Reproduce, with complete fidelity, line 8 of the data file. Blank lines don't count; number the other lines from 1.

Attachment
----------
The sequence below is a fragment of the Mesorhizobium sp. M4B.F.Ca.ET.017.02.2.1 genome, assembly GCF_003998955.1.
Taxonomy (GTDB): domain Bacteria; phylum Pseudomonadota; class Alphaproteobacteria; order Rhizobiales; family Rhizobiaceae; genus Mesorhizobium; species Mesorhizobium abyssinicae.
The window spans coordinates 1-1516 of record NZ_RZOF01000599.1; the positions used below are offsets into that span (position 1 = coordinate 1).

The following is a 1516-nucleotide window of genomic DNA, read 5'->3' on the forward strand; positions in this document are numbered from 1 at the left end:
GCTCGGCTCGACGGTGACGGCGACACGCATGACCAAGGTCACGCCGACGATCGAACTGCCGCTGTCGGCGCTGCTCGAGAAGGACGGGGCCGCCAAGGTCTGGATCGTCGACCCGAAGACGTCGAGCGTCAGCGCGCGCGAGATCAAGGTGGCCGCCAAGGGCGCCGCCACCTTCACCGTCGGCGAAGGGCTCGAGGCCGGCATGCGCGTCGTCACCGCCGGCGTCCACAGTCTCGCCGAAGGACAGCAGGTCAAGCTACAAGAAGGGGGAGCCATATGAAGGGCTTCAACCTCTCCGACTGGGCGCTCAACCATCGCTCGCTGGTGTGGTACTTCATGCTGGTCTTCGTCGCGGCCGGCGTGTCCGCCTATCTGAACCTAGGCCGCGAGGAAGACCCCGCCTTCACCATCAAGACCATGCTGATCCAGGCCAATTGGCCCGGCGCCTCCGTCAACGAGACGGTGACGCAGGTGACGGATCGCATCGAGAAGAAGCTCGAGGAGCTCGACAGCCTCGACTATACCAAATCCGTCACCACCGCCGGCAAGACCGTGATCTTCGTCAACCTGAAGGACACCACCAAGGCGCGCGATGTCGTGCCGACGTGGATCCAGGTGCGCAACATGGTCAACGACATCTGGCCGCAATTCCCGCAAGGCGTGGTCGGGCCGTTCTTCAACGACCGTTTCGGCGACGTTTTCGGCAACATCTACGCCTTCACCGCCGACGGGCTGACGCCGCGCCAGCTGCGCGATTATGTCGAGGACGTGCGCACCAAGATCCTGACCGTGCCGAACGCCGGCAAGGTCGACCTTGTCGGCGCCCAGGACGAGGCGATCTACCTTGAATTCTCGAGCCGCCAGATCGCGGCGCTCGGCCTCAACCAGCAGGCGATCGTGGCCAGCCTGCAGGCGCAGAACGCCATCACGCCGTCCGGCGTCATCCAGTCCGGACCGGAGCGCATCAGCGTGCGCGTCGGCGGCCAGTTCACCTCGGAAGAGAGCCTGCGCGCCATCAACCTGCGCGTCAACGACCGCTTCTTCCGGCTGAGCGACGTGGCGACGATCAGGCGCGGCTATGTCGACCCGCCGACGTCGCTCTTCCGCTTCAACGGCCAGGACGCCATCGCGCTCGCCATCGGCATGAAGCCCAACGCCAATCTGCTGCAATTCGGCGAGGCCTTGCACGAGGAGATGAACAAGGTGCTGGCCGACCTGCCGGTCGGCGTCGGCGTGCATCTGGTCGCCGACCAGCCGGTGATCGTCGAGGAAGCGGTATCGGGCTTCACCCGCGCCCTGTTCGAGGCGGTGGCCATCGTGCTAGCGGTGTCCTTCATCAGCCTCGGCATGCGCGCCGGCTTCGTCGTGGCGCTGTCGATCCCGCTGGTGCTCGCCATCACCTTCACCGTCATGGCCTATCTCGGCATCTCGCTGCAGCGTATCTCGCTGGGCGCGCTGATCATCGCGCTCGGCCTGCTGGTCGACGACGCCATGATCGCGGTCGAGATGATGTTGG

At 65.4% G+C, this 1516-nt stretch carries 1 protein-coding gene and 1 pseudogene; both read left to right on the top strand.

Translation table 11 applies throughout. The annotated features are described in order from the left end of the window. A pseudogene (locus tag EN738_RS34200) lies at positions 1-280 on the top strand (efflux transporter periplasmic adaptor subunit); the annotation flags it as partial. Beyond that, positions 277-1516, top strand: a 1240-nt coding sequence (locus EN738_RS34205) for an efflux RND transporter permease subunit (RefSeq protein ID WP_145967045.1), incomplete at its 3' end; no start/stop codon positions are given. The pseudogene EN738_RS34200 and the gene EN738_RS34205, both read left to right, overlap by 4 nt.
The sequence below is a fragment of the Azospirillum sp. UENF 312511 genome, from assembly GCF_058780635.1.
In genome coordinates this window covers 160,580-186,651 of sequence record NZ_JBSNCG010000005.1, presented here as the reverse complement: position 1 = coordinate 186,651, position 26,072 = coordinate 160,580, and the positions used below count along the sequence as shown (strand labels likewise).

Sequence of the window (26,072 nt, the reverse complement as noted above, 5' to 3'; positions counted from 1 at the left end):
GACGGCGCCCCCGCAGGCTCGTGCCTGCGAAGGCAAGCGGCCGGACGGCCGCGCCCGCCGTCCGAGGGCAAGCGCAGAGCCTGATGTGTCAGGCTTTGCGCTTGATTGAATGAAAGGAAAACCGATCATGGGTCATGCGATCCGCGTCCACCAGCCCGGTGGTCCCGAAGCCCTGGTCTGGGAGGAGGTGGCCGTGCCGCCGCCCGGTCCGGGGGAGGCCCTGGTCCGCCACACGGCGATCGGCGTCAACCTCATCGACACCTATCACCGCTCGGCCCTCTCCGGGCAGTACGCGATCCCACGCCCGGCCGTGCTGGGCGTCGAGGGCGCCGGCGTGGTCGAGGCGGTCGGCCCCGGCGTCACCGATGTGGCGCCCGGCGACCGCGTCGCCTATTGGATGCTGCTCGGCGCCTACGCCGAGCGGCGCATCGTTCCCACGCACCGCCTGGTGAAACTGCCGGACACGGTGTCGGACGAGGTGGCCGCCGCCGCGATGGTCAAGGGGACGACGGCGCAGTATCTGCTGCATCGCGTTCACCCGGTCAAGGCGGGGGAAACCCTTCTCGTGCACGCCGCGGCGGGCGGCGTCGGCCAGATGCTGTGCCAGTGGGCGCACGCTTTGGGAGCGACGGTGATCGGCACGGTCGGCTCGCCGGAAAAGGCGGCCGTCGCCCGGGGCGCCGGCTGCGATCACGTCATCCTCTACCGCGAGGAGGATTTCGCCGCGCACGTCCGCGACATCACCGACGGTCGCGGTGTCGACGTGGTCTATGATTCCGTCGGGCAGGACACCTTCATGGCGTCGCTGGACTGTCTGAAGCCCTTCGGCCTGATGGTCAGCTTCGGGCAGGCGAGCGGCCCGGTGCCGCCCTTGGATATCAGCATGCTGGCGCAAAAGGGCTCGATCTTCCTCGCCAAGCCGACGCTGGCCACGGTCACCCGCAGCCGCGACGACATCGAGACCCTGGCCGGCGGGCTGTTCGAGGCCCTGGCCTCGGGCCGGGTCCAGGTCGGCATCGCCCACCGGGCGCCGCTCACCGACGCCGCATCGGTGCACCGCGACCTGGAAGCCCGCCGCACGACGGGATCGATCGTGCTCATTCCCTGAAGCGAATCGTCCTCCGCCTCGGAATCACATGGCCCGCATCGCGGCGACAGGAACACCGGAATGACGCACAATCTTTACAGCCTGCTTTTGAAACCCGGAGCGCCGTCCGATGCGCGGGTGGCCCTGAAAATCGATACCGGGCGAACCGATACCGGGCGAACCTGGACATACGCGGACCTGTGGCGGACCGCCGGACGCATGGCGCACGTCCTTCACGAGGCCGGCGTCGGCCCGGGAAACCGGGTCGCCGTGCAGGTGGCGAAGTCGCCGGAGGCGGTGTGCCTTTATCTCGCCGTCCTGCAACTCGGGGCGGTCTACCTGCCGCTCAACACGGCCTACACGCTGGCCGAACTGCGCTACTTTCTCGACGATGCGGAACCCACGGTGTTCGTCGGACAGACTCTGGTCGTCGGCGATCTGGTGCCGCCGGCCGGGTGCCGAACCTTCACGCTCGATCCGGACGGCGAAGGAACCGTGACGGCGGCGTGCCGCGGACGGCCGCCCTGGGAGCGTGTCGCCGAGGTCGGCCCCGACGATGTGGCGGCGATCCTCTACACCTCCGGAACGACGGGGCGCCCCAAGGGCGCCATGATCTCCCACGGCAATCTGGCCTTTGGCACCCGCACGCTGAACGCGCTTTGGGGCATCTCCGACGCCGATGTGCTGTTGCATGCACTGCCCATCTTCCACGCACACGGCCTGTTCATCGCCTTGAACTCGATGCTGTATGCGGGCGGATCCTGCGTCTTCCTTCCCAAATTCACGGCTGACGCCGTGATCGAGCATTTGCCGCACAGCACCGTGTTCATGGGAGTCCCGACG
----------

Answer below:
The sequence below is a fragment of the Azospirillum sp. UENF 312511 genome, from assembly GCF_058780635.1.